Article published by AJMC
Prevalence of psychiatric comorbidity, emergency care usage, and inpatient psychiatric admissions were shown to be substantial among veterans with drug-resistant epilepsy (DRE), with women especially affected. Results were published in Epilepsy & Behavior.
Psychiatric conditions are prevalent in patients with epilepsy, in part due to shared risk factors, physiological mechanisms, and bidirectional influences, in which those with drug-resistant disease are at particular risk.
Researchers noted that prior studies examining veterans with epilepsy suggest this population may present with unique psychiatric and clinical features, with implications for quality of life and service utilization. However, there remains a paucity of literature assessing risk of psychiatric dysfunction in veterans with DRE.
To expand the clinical understanding of veterans with DRE, they conducted a comprehensive retrospective analysis of a Veterans Health Administration (VHA)–wide sample, describing psychiatric conditions, medications, and health care utilization. Four aims were explored for the analysis: Quantify the prevalence of various psychiatric disorders, Examine trends in psychiatric medication use, Assess the hospital and emergency department (ED) utilization trends for psychiatric conditions, Compare these variables between the present DRE sample and established epilepsy literature.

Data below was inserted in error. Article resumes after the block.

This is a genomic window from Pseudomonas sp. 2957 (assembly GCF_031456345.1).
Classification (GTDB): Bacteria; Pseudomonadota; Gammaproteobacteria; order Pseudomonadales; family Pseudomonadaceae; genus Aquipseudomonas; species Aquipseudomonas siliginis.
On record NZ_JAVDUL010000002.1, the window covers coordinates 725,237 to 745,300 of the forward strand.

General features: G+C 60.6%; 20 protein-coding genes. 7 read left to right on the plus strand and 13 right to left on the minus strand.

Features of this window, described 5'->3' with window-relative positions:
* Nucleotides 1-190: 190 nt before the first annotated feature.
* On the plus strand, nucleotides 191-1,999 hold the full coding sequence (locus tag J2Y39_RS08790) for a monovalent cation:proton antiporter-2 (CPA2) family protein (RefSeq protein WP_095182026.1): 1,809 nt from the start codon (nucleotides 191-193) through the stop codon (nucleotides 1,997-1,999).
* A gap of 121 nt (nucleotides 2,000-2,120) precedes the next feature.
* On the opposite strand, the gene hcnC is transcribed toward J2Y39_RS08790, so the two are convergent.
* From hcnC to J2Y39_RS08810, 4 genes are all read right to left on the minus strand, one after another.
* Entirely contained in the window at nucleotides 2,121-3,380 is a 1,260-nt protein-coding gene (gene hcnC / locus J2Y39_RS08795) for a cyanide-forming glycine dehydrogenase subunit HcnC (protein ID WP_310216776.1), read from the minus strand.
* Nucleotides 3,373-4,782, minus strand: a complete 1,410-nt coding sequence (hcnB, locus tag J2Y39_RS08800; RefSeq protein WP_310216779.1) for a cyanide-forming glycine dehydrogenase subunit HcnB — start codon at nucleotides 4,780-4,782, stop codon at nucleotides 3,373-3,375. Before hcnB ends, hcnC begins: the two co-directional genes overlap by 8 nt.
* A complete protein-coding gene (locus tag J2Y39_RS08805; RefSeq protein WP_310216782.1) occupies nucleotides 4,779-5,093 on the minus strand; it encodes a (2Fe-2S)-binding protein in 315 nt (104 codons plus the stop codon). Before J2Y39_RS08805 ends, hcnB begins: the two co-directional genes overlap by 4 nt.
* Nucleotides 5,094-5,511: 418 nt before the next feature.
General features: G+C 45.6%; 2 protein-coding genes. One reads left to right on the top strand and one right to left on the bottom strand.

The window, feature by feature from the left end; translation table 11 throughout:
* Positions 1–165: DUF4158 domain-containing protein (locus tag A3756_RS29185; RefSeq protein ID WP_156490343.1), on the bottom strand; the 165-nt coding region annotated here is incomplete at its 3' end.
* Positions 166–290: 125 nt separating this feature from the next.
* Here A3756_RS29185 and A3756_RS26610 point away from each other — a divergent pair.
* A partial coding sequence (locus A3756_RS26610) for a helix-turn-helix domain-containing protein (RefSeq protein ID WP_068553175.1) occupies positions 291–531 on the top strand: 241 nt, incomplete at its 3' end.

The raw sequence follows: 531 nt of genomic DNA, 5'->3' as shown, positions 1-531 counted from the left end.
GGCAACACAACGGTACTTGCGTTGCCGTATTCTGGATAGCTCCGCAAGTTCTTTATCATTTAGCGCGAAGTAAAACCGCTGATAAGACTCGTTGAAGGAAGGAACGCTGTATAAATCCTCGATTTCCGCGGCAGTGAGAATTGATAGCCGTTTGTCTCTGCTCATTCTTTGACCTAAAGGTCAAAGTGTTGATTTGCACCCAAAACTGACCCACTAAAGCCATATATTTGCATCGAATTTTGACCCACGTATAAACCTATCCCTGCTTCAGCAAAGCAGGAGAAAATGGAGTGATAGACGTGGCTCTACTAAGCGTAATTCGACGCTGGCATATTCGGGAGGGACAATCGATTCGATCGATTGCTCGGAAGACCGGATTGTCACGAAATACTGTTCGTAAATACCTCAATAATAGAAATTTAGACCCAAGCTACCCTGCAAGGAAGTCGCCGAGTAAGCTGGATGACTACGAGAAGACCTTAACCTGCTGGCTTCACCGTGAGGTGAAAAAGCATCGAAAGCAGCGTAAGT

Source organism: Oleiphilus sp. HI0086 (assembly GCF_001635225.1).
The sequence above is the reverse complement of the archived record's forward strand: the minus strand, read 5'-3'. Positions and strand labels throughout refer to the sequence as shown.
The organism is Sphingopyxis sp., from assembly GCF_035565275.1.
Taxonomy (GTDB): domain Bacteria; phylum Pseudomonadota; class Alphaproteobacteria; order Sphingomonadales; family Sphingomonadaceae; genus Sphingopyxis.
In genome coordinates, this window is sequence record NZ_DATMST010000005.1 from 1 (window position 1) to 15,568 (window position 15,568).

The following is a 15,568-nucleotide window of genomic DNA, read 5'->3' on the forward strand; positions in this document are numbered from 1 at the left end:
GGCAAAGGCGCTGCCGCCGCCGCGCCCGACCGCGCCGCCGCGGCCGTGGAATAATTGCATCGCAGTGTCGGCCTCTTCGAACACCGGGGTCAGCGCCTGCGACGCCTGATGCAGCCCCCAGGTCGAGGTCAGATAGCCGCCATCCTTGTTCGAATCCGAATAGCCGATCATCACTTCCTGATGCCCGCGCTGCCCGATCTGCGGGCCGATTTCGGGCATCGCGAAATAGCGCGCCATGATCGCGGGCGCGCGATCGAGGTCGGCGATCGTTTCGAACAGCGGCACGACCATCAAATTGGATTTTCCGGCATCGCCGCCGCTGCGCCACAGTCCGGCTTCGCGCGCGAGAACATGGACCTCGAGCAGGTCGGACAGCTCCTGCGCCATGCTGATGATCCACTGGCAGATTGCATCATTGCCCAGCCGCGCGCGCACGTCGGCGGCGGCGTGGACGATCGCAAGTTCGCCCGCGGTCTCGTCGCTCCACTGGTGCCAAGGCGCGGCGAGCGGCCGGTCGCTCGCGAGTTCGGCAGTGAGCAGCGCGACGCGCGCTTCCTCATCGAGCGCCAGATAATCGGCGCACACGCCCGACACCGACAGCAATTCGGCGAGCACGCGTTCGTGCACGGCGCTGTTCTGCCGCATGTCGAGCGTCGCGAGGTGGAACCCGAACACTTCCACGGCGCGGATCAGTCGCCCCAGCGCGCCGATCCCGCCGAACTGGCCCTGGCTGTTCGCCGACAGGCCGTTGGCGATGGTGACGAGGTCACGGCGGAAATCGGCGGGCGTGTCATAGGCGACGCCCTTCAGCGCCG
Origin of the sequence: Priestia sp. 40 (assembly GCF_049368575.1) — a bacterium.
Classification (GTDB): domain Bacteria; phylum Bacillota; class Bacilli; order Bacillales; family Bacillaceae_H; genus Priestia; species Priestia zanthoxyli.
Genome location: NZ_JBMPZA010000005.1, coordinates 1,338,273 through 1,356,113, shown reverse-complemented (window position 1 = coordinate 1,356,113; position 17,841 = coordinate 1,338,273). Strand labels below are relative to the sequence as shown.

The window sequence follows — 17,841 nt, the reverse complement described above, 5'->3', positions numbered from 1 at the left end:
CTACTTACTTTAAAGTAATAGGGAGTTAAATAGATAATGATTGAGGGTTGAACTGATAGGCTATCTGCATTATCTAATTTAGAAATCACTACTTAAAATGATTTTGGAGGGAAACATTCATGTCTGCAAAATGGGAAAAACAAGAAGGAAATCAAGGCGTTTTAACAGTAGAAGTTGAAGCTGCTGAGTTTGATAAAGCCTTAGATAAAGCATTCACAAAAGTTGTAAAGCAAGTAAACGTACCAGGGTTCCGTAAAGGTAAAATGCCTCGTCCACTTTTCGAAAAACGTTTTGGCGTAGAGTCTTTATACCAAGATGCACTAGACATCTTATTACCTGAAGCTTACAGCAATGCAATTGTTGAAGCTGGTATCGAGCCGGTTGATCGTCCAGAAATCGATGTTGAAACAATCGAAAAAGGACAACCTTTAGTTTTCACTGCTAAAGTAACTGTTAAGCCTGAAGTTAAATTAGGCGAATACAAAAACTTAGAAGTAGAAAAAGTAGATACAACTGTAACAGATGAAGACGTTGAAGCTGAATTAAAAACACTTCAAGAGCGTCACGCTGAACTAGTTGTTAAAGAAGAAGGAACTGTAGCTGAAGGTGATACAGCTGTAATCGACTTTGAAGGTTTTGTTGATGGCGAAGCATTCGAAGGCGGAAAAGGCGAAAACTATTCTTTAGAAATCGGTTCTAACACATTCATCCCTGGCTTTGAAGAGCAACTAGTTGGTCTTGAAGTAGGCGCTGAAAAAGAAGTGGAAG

“A substantial psychiatric burden exists among veterans with DRE,” concluded the study authors. “Considering the relationship of psychiatric comorbidities in epilepsy with psychosocial functioning and quality of life, our findings highlight the need for screening and provision of services for those with DRE.”